From: Erik Hoogcarspel <jehms@xxxxxxxxxxx>
Date: Tue, 15 Apr 1997 14:56:42 +0100
Op 13-apr-97 schreef mitchell wilson:
>yes, i see the problem: communication entails sending and receiving a
>message. yet how is it, essentially, any different to send a message
>with on receiver to receive it or no expectation that the message will
>be received. while no one may be present for communication to actually
>occur, i still engage in exactly what my hale of the process. for
>example, people talk to themselves and people communicate even though
>they don't expect to be heard, i.e. understood or headed. when i speak
>or type a message like this one, i am hoping that it will be received.
>i do not know that it will. when it is answered, communication takes
>place. but whether or not you respond does not change the nature of
>what i am doing. also, during the course of my day i think about what i
>am going to say to someone later in the day. i do not have to try to do
>this, it just happens, it is natural. another point: children
>naturally learn to communicate.
children re-enact communication.
if i don't know who i'm talking to, how would i know what to say? the point is
the audience can be virtual. talking to oneself is a conscious attempt to make
oneself aware of something you may not want to call it communication, but the
discussion was not about whether speaking to oneself is communication or not,
but whether everyone is communicating all the time, communication being 'human
my point is that communication, at least to my mind, is the conscious
production of signs (symbols or icons). symbols and icons are part of a code.
a code is public and it defines among others what has meaning and what not. so
some things, some sorts of behaviour are not symbols or icons but behaviour at
random or semiotic noise. yawning is a symbol if i want others to think that
i'm sleepy, but it's a signal (peirce, eco) when it just happens to me. in the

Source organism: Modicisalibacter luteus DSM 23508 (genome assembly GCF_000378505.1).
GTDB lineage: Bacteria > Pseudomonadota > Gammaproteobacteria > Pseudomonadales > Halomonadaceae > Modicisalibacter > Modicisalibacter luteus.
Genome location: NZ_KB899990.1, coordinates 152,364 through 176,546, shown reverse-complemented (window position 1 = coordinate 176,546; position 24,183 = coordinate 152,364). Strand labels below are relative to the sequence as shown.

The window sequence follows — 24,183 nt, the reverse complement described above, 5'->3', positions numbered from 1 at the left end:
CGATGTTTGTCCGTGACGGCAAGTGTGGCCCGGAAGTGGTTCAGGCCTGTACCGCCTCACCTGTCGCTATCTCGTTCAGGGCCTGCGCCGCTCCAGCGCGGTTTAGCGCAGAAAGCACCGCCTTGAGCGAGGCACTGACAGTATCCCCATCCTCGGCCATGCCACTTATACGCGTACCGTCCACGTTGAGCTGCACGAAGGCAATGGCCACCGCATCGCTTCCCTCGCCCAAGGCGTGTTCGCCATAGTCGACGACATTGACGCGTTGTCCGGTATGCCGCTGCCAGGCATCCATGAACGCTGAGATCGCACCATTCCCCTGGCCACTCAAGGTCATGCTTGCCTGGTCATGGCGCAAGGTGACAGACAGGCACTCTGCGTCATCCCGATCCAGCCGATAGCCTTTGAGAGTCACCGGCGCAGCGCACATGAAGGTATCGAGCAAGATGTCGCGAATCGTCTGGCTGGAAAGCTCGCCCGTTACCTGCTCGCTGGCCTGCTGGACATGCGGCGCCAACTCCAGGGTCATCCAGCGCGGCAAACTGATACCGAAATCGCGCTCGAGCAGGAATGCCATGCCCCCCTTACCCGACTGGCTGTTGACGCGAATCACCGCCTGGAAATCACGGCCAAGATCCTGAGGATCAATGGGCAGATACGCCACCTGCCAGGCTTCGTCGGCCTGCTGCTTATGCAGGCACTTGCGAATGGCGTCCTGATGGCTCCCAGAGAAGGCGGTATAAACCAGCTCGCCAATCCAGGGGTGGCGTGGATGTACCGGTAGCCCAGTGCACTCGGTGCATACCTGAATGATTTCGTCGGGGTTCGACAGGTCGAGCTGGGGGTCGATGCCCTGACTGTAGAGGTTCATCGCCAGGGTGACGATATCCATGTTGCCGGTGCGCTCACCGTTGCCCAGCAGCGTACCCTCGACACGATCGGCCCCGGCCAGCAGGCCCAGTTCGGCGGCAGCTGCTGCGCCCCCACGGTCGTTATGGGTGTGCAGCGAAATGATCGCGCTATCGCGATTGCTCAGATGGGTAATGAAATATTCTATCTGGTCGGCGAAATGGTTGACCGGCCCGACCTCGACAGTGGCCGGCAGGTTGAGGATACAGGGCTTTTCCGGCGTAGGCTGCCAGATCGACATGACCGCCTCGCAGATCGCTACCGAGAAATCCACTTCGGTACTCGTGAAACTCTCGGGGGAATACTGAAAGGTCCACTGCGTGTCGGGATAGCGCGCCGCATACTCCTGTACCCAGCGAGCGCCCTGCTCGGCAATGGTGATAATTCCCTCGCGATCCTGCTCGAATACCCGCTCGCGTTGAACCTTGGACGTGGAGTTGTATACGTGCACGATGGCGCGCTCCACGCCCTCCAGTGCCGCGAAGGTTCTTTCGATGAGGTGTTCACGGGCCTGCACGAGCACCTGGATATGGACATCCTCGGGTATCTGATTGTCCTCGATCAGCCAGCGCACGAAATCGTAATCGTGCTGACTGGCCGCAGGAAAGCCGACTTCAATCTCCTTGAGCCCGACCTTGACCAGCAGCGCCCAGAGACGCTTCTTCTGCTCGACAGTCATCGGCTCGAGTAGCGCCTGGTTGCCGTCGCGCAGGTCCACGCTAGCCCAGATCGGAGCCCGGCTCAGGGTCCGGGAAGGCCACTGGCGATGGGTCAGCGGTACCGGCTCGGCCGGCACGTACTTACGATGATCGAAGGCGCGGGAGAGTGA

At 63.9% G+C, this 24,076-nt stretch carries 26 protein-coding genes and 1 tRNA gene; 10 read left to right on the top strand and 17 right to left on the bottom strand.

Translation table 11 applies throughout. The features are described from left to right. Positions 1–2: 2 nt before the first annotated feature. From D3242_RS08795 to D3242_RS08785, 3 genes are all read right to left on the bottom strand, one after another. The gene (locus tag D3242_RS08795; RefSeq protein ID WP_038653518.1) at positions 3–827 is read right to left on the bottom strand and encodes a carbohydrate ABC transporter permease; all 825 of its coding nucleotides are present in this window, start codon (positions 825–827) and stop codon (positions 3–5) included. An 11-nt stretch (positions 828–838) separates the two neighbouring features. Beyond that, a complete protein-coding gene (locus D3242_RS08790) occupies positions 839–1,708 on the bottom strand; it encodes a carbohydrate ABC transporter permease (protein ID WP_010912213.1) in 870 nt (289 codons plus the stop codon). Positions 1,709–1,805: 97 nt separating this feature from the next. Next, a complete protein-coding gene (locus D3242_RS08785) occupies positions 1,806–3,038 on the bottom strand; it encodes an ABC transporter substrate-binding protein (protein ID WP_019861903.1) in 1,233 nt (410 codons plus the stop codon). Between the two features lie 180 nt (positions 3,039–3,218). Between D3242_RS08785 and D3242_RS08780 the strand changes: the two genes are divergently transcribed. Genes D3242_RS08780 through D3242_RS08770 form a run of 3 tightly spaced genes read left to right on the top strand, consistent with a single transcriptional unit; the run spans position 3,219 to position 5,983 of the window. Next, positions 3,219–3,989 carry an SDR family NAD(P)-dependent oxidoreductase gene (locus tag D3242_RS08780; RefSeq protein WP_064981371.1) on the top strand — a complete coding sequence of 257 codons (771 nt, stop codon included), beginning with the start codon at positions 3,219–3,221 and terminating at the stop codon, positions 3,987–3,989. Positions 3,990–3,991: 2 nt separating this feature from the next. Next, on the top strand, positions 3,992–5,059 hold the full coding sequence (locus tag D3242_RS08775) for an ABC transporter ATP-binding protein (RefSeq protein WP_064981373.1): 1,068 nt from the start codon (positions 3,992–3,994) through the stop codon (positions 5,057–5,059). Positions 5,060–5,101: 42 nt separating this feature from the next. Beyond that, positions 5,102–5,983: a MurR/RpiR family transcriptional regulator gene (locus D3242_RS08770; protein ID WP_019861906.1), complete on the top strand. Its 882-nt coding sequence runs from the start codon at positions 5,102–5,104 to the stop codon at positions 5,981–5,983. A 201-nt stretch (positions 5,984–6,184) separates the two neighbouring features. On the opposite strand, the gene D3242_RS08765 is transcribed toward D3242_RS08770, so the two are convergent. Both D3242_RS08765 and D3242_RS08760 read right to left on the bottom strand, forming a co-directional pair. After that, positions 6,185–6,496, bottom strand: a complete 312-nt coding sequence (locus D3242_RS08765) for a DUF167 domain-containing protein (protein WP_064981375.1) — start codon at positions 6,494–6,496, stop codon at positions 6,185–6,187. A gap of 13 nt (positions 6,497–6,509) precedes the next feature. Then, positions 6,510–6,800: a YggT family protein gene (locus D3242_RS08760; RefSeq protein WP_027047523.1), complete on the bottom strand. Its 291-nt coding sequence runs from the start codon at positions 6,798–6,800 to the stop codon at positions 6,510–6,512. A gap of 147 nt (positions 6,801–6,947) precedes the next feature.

first case i communicate, in the second i don't. lightning is a signal for
thunder, it's not communicating thunder.
>when i said normal, i was not speaking in social, cultural, or personal
>terms. i am saying that it is normal to expect that in an overwhelming
>number of human actions people do not kill one another. this
>observation is not a matter of a subjective perspective. in contrast,
>your stand seems to be one of a subjective perspective: that most
>people share a point of view, as if we all are tabula rasas and
>inculcated not to kill; as if another "point of view" is socially
>possible. you must find it strange that societies the world over share
>this same perspective, namely that killing is something special, not
>mundane or "normal." even when socially sanctioned, killing is a
>powerful event and not a normal one. in contrast, people kill other
>animals as a normal event, say to eat.
i'm afraid that truth nor ethics can be decided by a majority vote
killing may not be less frequent then abstaining from it, not because it's
human nature, but because peole have goor reasons for it. the ancient greeks
discovered that instead of killing the beaten enemies you could make them
slaves. this might have been a little better for the slaves, but much better
for the greeks. in this way they invented paid labour
>thanks for the foucault reference. where does it come from. a soldier
>is communicating patriotism, whether real or professed, or by doing the
>job and the state communicates its own larger message via war.
did you ask the soldier? no? how do you know, do you really think that the
whole world is precisely communicating what you can interpret? isn't
communication about what you cannot come up with oyurself, about what only
someone else can tell you?
so what if you discover you were wrong, you meet this soldier and he says that
he wasn't communicating patriotism at all, he fought because his commander
told him so, does this change of opinion in your mind suddenly change the